Late last month, I was invited by friends for an afternoon expedition in the wild. Being a typical urbanite, I was cornered into accepting, but joined them kicking and screaming.
To make the best out of it, I made it an abstract quest to find a few landscape backgrounds to revamp my Instagram. (Yes, maybe my intentions were that shallow and all the perfect make up on my face proved it).
I am not an inveterate traveller; sleep tends to solve all my problems. While enroute, I slid into slumber and I was only awakened when we took a left turn onto a bumpy murram stretch off Magadi Road which continued for about six kilometres into Silole Bird Sanctuary.
As the car rumbled on, I was treated to a glimpse of warthogs and baboons.
By the time we arrived, my phone’s battery was at 47 percent, but a flurry of clicks in my vanity shoot, I barely had 12 percent left not even 20 minutes later.
Needless to say, I was tempted to go back to the car and recharge, but I could not trace where we had parked before we began our trek. The forks on the road offered no ready solution, and there was always the looming risk of getting lost or worse meeting a lion or buffalo along the way.
It was time to remove my blinders, seize the moment and enjoy the experience.
After traipsing through the maze of thicket, we arrive at our host, Will Knocker’s cottage.
I settle on the porch and, with no phone to distract me, succumb to the gently arresting eyesome expanse of the savannah.
Will arrived a few minutes later, and offered us some tea at his house before we toured the facility.
The sanctuary sits on 3.5 acres within the southern boundary of Nairobi National Park and is a community project set up to conserve nature. It prides itself as a peri-urban oasis nested between the gorges of the Kiserian and Empakasi Rivers. It is home to 60 species of mammal, birds and a rich diversity of vegetation.
His house is a collector's den. He has curated art pieces from his travels and brief residence in Sudan, Ethiopia, Somalia and Kenya and a mountain of books to boot. His portrait rests modestly at the opposite corner of the fireplace. It was done by Louis Tamlyn from England and was an apprentice at Kitengela Glass next door at the time. The style is a reincarnation of Van Gogh's bold and dramatic signature brush strokes of the post impressionism era.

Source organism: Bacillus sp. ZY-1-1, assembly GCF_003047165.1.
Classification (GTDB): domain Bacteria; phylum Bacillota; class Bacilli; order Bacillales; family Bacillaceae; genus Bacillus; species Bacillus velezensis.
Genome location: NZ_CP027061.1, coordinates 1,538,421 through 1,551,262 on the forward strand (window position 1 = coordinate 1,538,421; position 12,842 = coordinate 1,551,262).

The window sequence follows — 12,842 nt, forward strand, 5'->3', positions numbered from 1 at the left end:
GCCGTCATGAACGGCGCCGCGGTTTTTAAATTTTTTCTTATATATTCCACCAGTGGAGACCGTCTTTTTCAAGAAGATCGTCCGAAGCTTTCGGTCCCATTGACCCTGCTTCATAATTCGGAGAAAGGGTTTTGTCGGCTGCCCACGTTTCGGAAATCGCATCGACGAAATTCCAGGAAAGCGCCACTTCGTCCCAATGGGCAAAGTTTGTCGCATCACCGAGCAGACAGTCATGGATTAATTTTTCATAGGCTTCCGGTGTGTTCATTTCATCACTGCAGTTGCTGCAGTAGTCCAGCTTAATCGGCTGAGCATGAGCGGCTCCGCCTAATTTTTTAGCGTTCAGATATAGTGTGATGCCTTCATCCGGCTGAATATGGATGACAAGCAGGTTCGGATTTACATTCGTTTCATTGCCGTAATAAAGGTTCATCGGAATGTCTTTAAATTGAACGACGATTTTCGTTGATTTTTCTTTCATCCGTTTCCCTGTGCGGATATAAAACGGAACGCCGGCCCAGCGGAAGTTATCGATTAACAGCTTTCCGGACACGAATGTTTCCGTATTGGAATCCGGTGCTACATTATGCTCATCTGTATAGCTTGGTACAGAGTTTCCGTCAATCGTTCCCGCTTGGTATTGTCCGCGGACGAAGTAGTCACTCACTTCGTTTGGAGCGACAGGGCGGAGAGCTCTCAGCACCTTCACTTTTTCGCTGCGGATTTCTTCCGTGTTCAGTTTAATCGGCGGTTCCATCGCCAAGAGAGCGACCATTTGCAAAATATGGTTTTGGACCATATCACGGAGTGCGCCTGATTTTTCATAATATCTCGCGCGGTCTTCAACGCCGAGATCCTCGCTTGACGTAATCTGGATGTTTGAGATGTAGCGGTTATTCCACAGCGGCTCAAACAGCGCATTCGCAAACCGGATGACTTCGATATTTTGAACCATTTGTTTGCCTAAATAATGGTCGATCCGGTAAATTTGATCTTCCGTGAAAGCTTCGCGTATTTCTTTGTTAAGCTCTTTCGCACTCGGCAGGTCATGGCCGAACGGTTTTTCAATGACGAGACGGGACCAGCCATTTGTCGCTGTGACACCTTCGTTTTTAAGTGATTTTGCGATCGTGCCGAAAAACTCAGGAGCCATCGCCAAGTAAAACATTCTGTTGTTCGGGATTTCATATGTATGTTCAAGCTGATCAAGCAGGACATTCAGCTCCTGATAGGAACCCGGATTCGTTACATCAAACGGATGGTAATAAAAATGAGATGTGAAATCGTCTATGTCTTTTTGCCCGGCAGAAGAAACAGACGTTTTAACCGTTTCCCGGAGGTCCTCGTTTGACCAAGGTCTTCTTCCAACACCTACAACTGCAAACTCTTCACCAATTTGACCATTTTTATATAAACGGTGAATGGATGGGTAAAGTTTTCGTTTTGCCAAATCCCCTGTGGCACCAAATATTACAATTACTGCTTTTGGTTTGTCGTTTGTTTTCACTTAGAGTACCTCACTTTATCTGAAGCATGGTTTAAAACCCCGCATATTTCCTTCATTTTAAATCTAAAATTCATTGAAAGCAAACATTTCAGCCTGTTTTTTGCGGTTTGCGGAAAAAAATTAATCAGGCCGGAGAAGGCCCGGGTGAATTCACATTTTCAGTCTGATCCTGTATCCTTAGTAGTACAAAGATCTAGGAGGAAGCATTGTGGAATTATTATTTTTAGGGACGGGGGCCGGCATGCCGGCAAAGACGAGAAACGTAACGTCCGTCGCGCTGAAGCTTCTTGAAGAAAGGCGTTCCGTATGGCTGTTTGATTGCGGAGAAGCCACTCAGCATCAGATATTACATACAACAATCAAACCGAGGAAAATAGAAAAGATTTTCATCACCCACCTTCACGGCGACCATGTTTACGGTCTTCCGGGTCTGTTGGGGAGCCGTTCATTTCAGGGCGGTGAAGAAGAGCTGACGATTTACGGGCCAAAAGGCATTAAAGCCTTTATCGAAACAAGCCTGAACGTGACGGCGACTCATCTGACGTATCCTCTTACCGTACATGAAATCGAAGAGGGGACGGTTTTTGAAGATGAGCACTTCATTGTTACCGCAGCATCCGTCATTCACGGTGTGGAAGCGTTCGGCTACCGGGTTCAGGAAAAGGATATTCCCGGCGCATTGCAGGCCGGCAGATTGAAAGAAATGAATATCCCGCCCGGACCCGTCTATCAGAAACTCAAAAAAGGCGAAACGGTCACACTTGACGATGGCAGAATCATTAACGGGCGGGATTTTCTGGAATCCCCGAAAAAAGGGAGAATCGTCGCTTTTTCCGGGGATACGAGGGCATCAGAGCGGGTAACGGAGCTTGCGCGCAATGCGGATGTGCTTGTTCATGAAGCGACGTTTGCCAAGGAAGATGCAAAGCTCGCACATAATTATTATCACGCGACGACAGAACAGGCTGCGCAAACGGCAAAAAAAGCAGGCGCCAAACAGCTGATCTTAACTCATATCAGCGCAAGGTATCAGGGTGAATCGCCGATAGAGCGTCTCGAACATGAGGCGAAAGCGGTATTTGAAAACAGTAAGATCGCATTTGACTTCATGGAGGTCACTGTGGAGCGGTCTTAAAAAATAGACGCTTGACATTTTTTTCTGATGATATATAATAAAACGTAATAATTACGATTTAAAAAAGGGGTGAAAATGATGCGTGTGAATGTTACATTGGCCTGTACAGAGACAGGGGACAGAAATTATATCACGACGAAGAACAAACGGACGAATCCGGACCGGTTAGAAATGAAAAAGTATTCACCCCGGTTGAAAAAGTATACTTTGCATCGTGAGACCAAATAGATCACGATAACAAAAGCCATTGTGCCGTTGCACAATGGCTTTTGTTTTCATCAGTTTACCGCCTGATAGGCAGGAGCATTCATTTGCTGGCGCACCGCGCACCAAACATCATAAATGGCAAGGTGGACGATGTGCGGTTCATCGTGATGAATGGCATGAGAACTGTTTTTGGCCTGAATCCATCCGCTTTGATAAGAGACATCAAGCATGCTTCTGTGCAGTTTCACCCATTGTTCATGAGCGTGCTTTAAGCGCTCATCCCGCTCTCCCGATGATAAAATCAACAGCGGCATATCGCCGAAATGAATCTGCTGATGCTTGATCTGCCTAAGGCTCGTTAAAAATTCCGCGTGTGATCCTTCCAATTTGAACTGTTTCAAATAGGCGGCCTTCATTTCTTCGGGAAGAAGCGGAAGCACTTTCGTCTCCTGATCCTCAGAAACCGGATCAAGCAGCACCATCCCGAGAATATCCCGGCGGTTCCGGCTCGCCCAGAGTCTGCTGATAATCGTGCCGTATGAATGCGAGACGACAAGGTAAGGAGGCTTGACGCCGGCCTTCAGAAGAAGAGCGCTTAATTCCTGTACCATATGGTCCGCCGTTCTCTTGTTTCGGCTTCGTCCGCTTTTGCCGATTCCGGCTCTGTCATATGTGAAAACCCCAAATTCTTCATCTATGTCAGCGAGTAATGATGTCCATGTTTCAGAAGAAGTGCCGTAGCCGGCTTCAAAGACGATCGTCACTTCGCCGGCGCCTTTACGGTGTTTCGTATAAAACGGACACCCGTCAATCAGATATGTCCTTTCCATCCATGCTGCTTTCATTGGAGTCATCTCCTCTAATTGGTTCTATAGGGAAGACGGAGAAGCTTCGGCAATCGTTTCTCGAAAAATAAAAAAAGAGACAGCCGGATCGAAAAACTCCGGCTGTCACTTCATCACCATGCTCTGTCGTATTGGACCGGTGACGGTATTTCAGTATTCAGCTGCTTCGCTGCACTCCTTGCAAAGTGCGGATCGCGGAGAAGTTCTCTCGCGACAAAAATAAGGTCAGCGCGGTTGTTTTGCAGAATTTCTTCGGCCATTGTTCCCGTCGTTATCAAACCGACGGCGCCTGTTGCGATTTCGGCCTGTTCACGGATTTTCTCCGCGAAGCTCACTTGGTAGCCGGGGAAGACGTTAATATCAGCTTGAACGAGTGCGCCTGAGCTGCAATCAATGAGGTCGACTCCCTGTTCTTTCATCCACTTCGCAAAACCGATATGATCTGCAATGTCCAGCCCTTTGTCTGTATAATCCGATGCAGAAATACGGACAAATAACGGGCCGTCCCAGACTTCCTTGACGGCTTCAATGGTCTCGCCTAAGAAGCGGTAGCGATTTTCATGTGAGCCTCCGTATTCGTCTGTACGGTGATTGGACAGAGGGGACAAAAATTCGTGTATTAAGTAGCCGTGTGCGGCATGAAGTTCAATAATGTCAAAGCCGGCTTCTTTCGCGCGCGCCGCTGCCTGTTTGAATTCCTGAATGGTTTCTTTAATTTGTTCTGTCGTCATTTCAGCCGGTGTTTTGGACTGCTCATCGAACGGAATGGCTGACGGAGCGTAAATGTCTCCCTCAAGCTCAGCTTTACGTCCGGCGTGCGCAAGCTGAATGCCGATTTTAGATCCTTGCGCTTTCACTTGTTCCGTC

The door to his room is half the size of a normal door (vertically).
The cosy two-bedroom cottage can comfortably sleep four people (two double bedrooms). One room has bonus attic space that can comfortably sleep two or three children. There is a fully equipped kitchen that runs on solar power and has a beautiful verandah facing East to catch the sunrise.
The crown jewel for me had to be the stone bathtub that gives an outdoor shower experience indoors. Its exterior is made from rough cut stones and cemented on the inside. Dancing rays of sunlight stream through the translucent roof. The steam gracefully disappears into the trailing stems of the money plant decoratively creeping on the walls. Natural deodorizer for that space I might add.
The architectural style is simple, austere, innocent and barely touched by the imposing influences of modernity. The emphasis according to Will is on handmade, raw, indigenous art and construction. The pillars of the cottage stand tall, made from rocks collected from the environment and sealed with cement. The wooden doors are neatly sanded and the windows with cleverly designed latches imported from India. The mats are handwoven from women Turkana. The mild frays do not in any way diminish the soul, love and passion invested in the strands.
The full moon rose a little after six and saved me from this sadistic gang who had been torturing me for a while with a tales and facts about snakes. The well-lit verandah exposed the full moon in all is glory. We had now morphed into space and celestial body experts immersed in an ethereal experience as we wound down the evening raising our glasses to friendships, new experiences and nature.
Shortly after, we settled for supper in Will’s house around the sturdy mahogany dinner table as the warm fire place thawed the last of my resistance.
In the end, I did get my photos, but more than that, I met a new version of myself that mildly desires the wild though the thought of occasional encounter with snakes still gives me the chills. In hindsight I regret being a wet blanket through the drive. I have always thought of myself as a thalassophile but who knows, maybe a pet camel will totally win me over to the wild side.